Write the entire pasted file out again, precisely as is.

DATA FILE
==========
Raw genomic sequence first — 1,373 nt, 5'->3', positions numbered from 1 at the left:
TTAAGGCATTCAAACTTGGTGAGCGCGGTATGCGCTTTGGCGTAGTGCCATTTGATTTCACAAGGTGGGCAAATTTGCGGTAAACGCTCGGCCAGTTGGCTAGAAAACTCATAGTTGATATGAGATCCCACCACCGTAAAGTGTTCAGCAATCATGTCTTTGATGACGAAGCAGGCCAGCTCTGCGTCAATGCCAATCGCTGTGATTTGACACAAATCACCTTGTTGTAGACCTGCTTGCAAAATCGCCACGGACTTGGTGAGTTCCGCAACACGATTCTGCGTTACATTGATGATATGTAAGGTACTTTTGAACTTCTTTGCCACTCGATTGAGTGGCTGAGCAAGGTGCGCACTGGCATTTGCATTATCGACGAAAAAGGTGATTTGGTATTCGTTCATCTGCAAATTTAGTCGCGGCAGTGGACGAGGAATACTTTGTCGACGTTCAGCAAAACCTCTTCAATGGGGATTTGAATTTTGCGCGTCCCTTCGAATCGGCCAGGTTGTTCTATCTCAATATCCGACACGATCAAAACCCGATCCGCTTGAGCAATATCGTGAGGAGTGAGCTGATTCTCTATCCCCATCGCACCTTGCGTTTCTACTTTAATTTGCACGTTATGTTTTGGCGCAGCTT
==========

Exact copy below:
Raw genomic sequence first — 1,373 nt, 5'->3', positions numbered from 1 at the left:
TTAAGGCATTCAAACTTGGTGAGCGCGGTATGCGCTTTGGCGTAGTGCCATTTGATTTCACAAGGTGGGCAAATTTGCGGTAAACGCTCGGCCAGTTGGCTAGAAAACTCATAGTTGATATGAGATCCCACCACCGTAAAGTGTTCAGCAATCATGTCTTTGATGACGAAGCAGGCCAGCTCTGCGTCAATGCCAATCGCTGTGATTTGACACAAATCACCTTGTTGTAGACCTGCTTGCAAAATCGCCACGGACTTGGTGAGTTCCGCAACACGATTCTGCGTTACATTGATGATATGTAAGGTACTTTTGAACTTCTTTGCCACTCGATTGAGTGGCTGAGCAAGGTGCGCACTGGCATTTGCATTATCGACGAAAAAGGTGATTTGGTATTCGTTCATCTGCAAATTTAGTCGCGGCAGTGGACGAGGAATACTTTGTCGACGTTCAGCAAAACCTCTTCAATGGGGATTTGAATTTTGCGCGTCCCTTCGAATCGGCCAGGTTGTTCTATCTCAATATCCGACACGATCAAAACCCGATCCGCTTGAGCAATATCGTGAGGAGTGAGCTGATTCTCTATCCCCATCGCACCTTGCGTTTCTACTTTAATTTGCACGTTATGTTTTGGCGCAGCTT